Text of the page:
Botanical name: Pennisetum glaucum (Pearl Millet, the most cultivated type)
This whole grain is a staple for a third of the world’s population and dates back all the way to the dry climates of Africa and northern China since the Neolithic Era. Legends attribute its domestication to the Chinese Emperor of the Five Grains, Shennong, thousands of years BC. There is even mention of millet in the Bible as an ingredient for unleavened bread!
Although today many attribute millet seeds to bird feed, this is a widely underestimated grain. It boasts a high nutritional value and is anti-allergenic. Also a gluten-free grain, millet is typically believed to be helpful in protecting our bodies against type II diabetes, cardiovascular disease, stomach ulcers and some forms of cancer. It’s nutritious – providing fiber, iron, copper, B vitamins, manganese, phosphorus, and magnesium – and highly alkaline, making it easily digestible and soothing to the stomach. It’s impressive nutritional qualities make it a very interesting supplement for vitamins and minerals for vegeterian and vegan diets.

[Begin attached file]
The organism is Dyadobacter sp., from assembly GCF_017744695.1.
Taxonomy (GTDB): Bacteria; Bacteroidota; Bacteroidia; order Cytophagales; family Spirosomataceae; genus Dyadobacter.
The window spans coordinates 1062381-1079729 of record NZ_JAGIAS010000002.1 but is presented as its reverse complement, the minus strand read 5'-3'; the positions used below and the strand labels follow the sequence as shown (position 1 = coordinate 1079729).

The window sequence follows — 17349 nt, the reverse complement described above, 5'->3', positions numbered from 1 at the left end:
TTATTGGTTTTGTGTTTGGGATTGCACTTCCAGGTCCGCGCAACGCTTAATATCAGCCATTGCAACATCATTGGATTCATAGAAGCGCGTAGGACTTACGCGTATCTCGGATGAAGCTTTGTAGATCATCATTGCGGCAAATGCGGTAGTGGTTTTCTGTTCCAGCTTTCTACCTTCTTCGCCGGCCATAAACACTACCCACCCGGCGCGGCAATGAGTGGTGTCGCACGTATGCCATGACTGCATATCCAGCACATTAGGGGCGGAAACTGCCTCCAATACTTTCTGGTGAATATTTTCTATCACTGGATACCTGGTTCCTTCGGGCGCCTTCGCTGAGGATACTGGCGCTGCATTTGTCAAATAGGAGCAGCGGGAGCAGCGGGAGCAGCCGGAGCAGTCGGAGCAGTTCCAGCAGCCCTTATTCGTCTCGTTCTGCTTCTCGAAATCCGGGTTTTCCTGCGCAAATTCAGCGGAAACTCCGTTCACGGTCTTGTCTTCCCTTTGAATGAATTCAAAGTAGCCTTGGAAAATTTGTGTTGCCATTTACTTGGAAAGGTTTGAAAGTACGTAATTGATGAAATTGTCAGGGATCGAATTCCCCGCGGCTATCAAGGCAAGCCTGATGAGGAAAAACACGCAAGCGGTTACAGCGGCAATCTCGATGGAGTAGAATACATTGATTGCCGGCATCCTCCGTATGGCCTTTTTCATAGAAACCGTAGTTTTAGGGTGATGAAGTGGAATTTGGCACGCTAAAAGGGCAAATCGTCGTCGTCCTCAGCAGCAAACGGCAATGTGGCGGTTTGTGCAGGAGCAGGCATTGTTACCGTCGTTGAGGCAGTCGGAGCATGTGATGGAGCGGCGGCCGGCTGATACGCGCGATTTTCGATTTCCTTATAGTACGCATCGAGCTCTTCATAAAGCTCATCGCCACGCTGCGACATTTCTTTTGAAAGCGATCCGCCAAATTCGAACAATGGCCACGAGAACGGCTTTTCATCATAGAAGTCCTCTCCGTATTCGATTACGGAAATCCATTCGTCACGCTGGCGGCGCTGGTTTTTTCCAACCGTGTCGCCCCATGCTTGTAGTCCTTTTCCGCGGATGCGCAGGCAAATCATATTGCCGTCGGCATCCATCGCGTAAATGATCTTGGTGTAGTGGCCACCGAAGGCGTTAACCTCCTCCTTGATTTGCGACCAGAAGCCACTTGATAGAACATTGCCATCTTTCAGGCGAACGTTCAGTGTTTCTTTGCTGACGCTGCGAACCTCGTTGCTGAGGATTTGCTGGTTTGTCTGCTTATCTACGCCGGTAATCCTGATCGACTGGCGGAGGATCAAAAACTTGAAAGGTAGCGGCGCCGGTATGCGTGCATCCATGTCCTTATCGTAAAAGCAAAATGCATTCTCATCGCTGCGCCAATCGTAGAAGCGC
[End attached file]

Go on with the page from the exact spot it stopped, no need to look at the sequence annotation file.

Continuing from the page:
It’s a perfect side dish for meats or vegetables and can be directly prepared in the pan. It is a versatile grain whose consistency varies depending upon cooking method; it can be creamy like mashed potatoes or fluffy like rice.
- NPR. “Can Millet Take On Quinoa?“. October, 2013.
- Care 2. “Twelve Health Benefits of Millet“. May, 2012.
- The World’s Healthiest Foods. “Millet“. Accessed on Nov. 2014.
- The Kitchn. “Good Grains: What is Millet?“. Accessed on Nov. 2014.
Image: Bluebell Exim.